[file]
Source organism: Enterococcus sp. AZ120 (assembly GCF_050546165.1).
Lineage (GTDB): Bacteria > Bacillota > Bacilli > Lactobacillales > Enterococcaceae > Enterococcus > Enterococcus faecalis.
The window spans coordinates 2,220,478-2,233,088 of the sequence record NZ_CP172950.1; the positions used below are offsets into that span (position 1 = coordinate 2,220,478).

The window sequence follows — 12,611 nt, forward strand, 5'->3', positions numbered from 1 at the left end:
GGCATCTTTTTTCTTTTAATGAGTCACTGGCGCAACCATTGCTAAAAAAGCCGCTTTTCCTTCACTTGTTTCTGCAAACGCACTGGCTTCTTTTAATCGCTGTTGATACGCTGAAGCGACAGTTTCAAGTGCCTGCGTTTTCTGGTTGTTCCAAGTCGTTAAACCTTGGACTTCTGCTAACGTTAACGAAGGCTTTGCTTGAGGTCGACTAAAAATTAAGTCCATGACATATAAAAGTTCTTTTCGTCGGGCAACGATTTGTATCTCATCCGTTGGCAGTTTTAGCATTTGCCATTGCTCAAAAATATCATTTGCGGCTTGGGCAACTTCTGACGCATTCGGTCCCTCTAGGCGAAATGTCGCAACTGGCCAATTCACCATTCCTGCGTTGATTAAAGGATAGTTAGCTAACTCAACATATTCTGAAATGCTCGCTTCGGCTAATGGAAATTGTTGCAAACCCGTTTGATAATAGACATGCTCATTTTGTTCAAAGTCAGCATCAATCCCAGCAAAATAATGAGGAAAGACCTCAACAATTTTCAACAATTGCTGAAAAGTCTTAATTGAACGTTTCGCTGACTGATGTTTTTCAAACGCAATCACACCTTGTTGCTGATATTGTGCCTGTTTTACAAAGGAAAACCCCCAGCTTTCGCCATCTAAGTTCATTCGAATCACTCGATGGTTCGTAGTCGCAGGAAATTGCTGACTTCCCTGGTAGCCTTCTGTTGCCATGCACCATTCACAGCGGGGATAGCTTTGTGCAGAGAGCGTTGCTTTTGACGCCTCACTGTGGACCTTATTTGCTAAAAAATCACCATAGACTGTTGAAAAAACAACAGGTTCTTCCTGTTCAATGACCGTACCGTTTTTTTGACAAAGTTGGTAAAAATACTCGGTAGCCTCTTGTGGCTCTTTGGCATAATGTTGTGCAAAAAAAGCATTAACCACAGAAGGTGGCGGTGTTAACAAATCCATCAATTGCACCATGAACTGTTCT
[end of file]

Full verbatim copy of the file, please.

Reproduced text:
Source organism: Enterococcus sp. AZ120 (assembly GCF_050546165.1).
Lineage (GTDB): Bacteria > Bacillota > Bacilli > Lactobacillales > Enterococcaceae > Enterococcus > Enterococcus faecalis.
The window spans coordinates 2,220,478-2,233,088 of the sequence record NZ_CP172950.1; the positions used below are offsets into that span (position 1 = coordinate 2,220,478).

The window sequence follows — 12,611 nt, forward strand, 5'->3', positions numbered from 1 at the left end:
GGCATCTTTTTTCTTTTAATGAGTCACTGGCGCAACCATTGCTAAAAAAGCCGCTTTTCCTTCACTTGTTTCTGCAAACGCACTGGCTTCTTTTAATCGCTGTTGATACGCTGAAGCGACAGTTTCAAGTGCCTGCGTTTTCTGGTTGTTCCAAGTCGTTAAACCTTGGACTTCTGCTAACGTTAACGAAGGCTTTGCTTGAGGTCGACTAAAAATTAAGTCCATGACATATAAAAGTTCTTTTCGTCGGGCAACGATTTGTATCTCATCCGTTGGCAGTTTTAGCATTTGCCATTGCTCAAAAATATCATTTGCGGCTTGGGCAACTTCTGACGCATTCGGTCCCTCTAGGCGAAATGTCGCAACTGGCCAATTCACCATTCCTGCGTTGATTAAAGGATAGTTAGCTAACTCAACATATTCTGAAATGCTCGCTTCGGCTAATGGAAATTGTTGCAAACCCGTTTGATAATAGACATGCTCATTTTGTTCAAAGTCAGCATCAATCCCAGCAAAATAATGAGGAAAGACCTCAACAATTTTCAACAATTGCTGAAAAGTCTTAATTGAACGTTTCGCTGACTGATGTTTTTCAAACGCAATCACACCTTGTTGCTGATATTGTGCCTGTTTTACAAAGGAAAACCCCCAGCTTTCGCCATCTAAGTTCATTCGAATCACTCGATGGTTCGTAGTCGCAGGAAATTGCTGACTTCCCTGGTAGCCTTCTGTTGCCATGCACCATTCACAGCGGGGATAGCTTTGTGCAGAGAGCGTTGCTTTTGACGCCTCACTGTGGACCTTATTTGCTAAAAAATCACCATAGACTGTTGAAAAAACAACAGGTTCTTCCTGTTCAATGACCGTACCGTTTTTTTGACAAAGTTGGTAAAAATACTCGGTAGCCTCTTGTGGCTCTTTGGCATAATGTTGTGCAAAAAAAGCATTAACCACAGAAGGTGGCGGTGTTAACAAATCCATCAATTGCACCATGAACTGTTCT